4. Mastery: You should continually pursue being better at movement, including the Parkour-style bouldering that you whine about every time you go to the gym. Sending 7A on the Moonboard is awesome, but will only get you so far…


With this in mind, how complicated must a novice training program be? As uncomplicated as possible. Here are our rules:


  1. Beginning boulderers should keep a training log. In this log, you should track the details of every climbing session. Note warm-up, each problem’s grade and style, how you performed on it, and anything significant that occurred in the session. This could be a particular send or an injury.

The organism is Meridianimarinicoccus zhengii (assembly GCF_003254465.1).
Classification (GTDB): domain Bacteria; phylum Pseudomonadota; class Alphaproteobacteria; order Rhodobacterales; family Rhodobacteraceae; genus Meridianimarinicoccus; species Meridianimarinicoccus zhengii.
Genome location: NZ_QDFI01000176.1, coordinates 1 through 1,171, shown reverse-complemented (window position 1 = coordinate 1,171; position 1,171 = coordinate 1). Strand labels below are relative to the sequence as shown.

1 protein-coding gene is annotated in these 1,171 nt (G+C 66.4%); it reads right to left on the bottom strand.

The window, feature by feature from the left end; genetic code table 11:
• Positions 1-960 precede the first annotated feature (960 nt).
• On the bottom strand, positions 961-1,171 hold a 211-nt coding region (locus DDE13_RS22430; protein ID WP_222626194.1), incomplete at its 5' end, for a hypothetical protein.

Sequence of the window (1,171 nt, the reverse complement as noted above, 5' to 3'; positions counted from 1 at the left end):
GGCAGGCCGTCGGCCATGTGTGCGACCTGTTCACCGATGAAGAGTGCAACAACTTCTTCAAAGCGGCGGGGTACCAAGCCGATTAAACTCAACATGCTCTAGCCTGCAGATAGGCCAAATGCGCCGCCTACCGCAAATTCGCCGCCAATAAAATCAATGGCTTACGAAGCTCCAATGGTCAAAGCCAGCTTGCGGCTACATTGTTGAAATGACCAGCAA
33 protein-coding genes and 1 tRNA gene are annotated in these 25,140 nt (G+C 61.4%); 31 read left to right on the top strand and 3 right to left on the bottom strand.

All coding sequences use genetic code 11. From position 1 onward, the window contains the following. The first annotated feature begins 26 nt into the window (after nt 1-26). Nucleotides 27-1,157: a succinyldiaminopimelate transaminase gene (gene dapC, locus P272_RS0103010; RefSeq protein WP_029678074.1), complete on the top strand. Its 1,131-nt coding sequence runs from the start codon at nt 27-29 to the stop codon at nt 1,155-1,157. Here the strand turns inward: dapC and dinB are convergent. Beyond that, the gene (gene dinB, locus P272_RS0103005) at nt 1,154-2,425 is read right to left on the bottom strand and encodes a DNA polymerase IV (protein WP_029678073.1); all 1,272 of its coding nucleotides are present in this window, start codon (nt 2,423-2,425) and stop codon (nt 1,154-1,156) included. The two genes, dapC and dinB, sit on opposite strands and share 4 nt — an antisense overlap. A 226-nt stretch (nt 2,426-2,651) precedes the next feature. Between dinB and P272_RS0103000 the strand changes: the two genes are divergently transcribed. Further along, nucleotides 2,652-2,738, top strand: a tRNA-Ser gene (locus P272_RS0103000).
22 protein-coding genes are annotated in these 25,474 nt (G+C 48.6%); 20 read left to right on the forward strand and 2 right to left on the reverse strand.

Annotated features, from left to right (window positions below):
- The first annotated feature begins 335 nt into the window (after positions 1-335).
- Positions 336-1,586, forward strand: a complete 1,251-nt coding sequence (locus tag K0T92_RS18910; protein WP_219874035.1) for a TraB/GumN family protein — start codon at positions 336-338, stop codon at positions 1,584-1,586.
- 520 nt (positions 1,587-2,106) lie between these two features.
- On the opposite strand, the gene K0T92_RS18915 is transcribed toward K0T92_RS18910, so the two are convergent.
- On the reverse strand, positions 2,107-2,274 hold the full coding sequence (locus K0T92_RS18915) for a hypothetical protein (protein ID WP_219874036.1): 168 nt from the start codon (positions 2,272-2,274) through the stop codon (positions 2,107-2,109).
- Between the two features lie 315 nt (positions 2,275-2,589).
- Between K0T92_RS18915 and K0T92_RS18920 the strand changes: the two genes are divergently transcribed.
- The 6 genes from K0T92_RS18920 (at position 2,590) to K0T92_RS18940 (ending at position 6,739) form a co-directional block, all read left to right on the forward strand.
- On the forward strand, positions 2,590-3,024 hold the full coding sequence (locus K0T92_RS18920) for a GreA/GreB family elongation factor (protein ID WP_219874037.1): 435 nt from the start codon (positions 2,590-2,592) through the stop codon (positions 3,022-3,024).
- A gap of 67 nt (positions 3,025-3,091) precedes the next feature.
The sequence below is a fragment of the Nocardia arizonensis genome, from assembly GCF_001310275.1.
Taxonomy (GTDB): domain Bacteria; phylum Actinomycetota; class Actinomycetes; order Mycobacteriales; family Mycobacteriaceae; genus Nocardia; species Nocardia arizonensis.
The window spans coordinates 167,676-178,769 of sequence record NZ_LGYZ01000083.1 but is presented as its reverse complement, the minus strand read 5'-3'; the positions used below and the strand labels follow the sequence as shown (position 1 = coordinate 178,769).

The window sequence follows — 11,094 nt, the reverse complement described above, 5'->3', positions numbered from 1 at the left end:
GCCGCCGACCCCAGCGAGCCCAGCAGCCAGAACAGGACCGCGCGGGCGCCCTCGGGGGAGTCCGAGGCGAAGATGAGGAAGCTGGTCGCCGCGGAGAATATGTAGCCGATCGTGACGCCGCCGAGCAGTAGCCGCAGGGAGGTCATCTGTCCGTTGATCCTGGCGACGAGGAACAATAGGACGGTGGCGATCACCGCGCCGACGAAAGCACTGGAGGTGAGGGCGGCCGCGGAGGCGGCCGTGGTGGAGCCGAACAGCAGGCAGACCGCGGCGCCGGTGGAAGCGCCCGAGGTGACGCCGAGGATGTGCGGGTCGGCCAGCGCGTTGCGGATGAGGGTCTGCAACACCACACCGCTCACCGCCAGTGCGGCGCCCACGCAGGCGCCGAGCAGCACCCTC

1. Overload should progress through a training month. This means the total number of problems you complete at any given grade or the grades you send should increase steadily over three weeks’ worth of sessions. The fourth week of each month is an unloading week where you will aim to do half the volume of week three. Lean toward trying harder grades rather than building more volume. The months should progress, too. You should see better performance in November than you did in the spring. I like climbers to track three numbers for each session. First, the total number of problems. Second, the V-Sum (add up all the V-grade numbers of the problems you did). Third, the Average V for the session. The last number is simply the V-Sum divided by the number of problems. These three numbers are key to building progressively harder training session-to-session.